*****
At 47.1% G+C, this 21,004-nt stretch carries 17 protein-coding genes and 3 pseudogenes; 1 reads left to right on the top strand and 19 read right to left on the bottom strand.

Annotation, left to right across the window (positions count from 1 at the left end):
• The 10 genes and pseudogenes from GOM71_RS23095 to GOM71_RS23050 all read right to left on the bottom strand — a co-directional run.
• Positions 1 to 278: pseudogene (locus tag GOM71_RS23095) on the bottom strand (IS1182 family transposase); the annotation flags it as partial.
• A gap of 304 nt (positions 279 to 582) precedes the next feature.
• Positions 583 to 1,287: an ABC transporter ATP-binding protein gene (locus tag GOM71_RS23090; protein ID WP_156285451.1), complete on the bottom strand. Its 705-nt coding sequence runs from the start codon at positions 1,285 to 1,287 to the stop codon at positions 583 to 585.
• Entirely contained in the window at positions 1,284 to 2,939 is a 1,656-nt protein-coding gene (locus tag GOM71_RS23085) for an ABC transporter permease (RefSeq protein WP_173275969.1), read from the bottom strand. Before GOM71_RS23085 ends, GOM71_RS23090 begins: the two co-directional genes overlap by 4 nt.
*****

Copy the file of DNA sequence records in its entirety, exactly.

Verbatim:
At 47.1% G+C, this 21,004-nt stretch carries 17 protein-coding genes and 3 pseudogenes; 1 reads left to right on the top strand and 19 read right to left on the bottom strand.

Annotation, left to right across the window (positions count from 1 at the left end):
• The 10 genes and pseudogenes from GOM71_RS23095 to GOM71_RS23050 all read right to left on the bottom strand — a co-directional run.
• Positions 1 to 278: pseudogene (locus tag GOM71_RS23095) on the bottom strand (IS1182 family transposase); the annotation flags it as partial.
• A gap of 304 nt (positions 279 to 582) precedes the next feature.
• Positions 583 to 1,287: an ABC transporter ATP-binding protein gene (locus tag GOM71_RS23090; protein ID WP_156285451.1), complete on the bottom strand. Its 705-nt coding sequence runs from the start codon at positions 1,285 to 1,287 to the stop codon at positions 583 to 585.
• Entirely contained in the window at positions 1,284 to 2,939 is a 1,656-nt protein-coding gene (locus tag GOM71_RS23085) for an ABC transporter permease (RefSeq protein WP_173275969.1), read from the bottom strand. Before GOM71_RS23085 ends, GOM71_RS23090 begins: the two co-directional genes overlap by 4 nt.